BY JONATHAN VALANIA “What We Talk About When We Talk About Love,” arguably Raymond Carver’s most beloved and depressive short story, is about a broken down, bottomed-out alcoholic supervising a yard sale on his front lawn where he’s selling off the sad pieces of his shattered life, and it’s not really clear if he’s selling off his belongings to so he can start his life over or because he plans to end his life. Hence the tantalizing ambiguity of the title — Carver doesn’t tell you what we talk about when we talk about love, that’s for the reader to figure out. The point, I think, that Carver was making is that whenever we talk about something, we are always talking about something else at the same time, something subliminal.
When we were booking the interview with Jeremy Piven you are about to read, his publicist drew an explicit line in the sand: We were only to talk about stand-up comedy and not, by implication, the elephant in the room of this introduction — the fact that eight women have accused him of sexual misconduct spanning the shitheel continuum from harassment to assault, according to BuzzFeed. Piven has never spoken publicly about the allegations, but he issued a blanket denial through his publicist, and cited the fact that he passed a lie detector test administered by a member of the American Polygraph Association. Still, in the wake of the allegations, CBS declined to renew The Wisdom Of The Crowd, the crime drama he produced and starred in, after just one season. He has one movie in post-production and another filming, but since the BuzzFeed story broke back in January he’s kept a very low profile, having been banished to The League Of Awful Men by the court of public opinion. His four-bedroom/3.5 bathroom, 4,404 square foot beachfront Malibu crib is currently on the market (a steal at $8.5 million, a nearly two million dollar climb down from the original asking price).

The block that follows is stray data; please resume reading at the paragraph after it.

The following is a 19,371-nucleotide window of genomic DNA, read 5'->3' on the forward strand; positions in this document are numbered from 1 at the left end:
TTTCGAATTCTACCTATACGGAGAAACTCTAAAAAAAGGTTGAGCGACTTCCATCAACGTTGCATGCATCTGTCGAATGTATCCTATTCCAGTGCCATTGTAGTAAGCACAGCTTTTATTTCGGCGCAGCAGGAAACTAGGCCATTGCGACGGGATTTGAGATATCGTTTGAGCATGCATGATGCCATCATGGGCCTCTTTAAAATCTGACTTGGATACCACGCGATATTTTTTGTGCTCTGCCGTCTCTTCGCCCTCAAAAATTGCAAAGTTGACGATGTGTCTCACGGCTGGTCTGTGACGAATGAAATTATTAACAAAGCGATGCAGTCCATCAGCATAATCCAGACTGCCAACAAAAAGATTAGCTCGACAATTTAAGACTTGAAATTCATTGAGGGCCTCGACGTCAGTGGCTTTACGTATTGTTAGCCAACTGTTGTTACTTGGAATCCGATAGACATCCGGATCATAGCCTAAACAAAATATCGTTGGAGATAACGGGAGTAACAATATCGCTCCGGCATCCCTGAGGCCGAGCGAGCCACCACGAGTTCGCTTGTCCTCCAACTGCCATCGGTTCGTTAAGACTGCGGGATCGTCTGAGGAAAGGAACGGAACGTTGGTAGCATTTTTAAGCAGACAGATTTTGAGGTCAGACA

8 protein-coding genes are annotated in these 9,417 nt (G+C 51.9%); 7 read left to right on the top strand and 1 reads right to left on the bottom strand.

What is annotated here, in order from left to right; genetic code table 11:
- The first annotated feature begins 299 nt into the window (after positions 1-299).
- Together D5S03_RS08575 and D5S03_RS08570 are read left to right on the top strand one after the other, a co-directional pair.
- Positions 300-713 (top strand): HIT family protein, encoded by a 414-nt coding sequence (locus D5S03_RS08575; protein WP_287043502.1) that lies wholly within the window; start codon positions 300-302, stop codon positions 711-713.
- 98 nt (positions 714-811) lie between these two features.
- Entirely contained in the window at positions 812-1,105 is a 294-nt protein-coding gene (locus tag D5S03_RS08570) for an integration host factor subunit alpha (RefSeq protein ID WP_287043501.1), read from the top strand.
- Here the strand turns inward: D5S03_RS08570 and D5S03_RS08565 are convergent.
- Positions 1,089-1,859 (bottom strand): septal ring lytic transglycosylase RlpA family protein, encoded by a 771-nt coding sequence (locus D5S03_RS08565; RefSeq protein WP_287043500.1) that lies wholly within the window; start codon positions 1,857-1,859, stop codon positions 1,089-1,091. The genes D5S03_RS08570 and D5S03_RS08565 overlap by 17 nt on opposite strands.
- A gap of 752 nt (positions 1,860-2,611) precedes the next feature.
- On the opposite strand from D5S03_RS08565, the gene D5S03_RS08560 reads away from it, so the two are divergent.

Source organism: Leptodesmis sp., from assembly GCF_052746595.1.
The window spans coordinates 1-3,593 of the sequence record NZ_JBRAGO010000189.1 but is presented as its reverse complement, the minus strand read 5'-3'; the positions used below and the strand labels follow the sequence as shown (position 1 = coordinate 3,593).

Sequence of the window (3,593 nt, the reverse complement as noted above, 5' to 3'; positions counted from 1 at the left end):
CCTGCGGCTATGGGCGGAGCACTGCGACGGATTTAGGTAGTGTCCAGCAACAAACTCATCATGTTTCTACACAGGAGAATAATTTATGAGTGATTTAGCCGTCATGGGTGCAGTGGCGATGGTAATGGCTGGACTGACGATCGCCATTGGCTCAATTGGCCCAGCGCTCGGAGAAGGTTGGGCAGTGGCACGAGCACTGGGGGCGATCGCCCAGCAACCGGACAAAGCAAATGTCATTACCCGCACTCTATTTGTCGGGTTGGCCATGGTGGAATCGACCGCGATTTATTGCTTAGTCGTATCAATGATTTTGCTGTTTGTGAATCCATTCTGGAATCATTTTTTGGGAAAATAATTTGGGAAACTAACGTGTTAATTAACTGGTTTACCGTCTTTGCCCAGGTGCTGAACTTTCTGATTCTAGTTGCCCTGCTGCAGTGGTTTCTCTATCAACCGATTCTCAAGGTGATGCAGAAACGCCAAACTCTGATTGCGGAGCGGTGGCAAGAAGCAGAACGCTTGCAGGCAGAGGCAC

It is probably no coincidence then that at the age of 52, after a long and rewarding acting career that netted him a Golden Globe and three consecutive Emmys for his portrayal of Ari Gold, the profane, hard-charging, alpha-bro Hollywood vulgarian from HBO’s Entourage, Piven is currently re-inventing himself as a stand-up comedian. He is currently in the midst of a maiden voyage stand-up-tour-cum-charm-offensive that brings him to Punchline Philly for a five-show stand that starts tonight and runs through Sunday. The tour has reportedly drawn legions of bro-dawgs, and the ladies who love them, looking to get loud and liquored up and touch the hem of the garment of super-agent Ari Gold, Lord of the Bros — or at least the man who plays him. It’s also become a #MeToo flashpoint, and Philly is no exception. When we accepted an invite to interview Piven we foolishly expected he wanted to come clean only to be told that anything other than stand-up comedy was off limits. But a funny thing happened on the way to the end of the 30-minute interview: We did talk almost exclusively about comedy and all things funny, but at the same time we were, with tantalizing ambiguity, talking about the unspoken and the unspeakable. Because in Philly, that’s what we talk about when we talk about love.
DISCUSSED: Louis C.K., Second City, Chris Farley, why now, being Ari Gold, swearing at his mother, zen and the art of Garry Shandling, Dave Chappelle, Shakespeare, nieces, the Piven Theater, the secret of laughter, the City of Big Shoulders, Mark Wahlberg, Rip Torn, Jeffrey Tambor, Richard Pryor, Monty Python, the fearlessness of improv, F. Scott Fitzgerald, the possibility of second acts in American life and whether or not the mighty who’ve fallen can find redemption in laughter.
PHAWKER: Your publicist was very specific in clarifying that the conversation should be restricted to stand-up comedy…
JEREMY PIVEN: Yeah, I mean stand-up comedy, family, acting – anything you want, you know. Except what they talked about, yeah.